Cookies on this website

We use cookies to ensure that we give you the best experience on our website. If you click 'Accept all cookies' we'll assume that you are happy to receive all cookies and you won't see this message again. If you click 'Reject all non-essential cookies' only necessary cookies providing core functionality such as security, network management, and accessibility will be enabled. Click 'Find out more' for information on how to change your cookie settings.

This is a report arising from an ECNP expert meeting. Recent studies have focussed on cognitive problems in manic-depressive illness and a few have addressed premorbid neuropsychological functioning. The results are not fully consistent but seem to point to a neurodegenerative model, rather than a neurodevelopmental one, for some cognitive domains. There is agreement that cognitive dysfunction is highly correlated with psychosocial functioning. The neurobiological and clinical implications of recent findings will be discussed. Treatments to reduce subsyndromal symptoms and relapses may indirectly improve neurocognitive deficits and this should be better documented. Moreover, neurocognitive impairment in bipolar disorder should be considered a potential therapeutic target, so that research should focus on new drugs and psychological interventions, including neurocognitive rehabilitation, addressed to improve not only the cognition but also the functional outcome of this population.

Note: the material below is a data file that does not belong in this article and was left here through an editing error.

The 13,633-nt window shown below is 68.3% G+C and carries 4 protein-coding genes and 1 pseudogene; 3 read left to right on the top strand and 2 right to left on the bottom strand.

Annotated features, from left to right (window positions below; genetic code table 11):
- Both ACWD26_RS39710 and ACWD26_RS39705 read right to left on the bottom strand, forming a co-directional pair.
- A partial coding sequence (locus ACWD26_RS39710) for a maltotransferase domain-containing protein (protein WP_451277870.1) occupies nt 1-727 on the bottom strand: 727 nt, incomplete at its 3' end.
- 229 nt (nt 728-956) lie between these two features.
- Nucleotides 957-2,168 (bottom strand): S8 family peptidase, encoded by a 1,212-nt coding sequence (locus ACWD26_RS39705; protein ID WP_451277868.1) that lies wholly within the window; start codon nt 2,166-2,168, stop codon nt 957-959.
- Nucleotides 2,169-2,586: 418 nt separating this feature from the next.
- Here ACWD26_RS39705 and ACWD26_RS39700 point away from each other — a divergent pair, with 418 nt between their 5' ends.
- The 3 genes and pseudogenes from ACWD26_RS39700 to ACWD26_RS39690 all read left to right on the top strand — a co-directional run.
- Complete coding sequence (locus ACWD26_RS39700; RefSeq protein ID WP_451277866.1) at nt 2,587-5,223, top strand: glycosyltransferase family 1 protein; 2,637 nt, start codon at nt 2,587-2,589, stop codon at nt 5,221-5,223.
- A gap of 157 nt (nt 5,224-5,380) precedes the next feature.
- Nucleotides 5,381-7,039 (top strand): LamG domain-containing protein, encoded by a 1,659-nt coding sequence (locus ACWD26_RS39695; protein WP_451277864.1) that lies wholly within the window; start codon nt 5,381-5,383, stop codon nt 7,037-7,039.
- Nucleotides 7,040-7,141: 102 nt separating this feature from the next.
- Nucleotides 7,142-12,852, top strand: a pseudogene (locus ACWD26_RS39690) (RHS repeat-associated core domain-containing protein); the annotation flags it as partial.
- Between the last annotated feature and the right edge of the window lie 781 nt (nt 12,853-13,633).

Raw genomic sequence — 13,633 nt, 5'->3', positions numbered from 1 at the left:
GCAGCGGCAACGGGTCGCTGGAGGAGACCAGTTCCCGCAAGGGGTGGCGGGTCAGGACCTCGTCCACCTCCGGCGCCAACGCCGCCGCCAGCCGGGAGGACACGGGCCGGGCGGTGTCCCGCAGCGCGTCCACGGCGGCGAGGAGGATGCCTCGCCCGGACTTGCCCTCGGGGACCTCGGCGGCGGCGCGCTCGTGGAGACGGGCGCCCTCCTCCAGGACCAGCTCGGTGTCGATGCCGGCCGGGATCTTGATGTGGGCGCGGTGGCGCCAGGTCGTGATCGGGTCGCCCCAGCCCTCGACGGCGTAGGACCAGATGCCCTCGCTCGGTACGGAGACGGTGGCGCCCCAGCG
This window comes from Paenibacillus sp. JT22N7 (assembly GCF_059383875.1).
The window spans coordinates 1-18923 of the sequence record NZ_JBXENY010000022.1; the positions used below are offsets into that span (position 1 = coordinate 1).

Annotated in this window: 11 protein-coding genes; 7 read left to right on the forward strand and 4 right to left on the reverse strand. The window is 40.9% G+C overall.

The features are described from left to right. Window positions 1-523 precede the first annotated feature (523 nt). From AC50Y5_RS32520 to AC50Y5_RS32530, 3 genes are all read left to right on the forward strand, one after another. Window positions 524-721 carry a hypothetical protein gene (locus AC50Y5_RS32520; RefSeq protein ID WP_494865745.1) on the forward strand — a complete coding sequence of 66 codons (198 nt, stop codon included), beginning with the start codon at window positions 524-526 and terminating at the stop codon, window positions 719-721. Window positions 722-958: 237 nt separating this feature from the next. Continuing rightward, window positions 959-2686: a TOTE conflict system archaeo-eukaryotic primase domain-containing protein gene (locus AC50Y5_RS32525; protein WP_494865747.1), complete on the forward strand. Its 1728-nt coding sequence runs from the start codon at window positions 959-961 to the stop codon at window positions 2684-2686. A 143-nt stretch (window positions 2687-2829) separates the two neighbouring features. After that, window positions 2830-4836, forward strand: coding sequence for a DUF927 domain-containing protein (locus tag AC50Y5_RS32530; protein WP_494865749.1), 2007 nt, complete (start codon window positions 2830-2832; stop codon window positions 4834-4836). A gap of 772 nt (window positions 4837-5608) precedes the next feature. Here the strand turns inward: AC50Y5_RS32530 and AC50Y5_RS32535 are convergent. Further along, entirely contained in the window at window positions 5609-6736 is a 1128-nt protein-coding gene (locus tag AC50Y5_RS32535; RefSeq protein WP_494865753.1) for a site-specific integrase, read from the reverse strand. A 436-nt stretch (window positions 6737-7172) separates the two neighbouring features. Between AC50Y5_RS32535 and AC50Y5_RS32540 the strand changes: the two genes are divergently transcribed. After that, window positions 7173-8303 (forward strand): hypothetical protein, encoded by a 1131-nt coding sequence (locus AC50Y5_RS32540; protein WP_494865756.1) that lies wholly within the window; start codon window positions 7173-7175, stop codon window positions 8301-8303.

Original publication




Journal article


Eur Neuropsychopharmacol

Publication Date





787 - 793


Antimanic Agents, Bipolar Disorder, Cognition Disorders, Cross-Sectional Studies, Drug Therapy, Combination, Humans, Longitudinal Studies, Magnetic Resonance Imaging, Nervous System, Neurodegenerative Diseases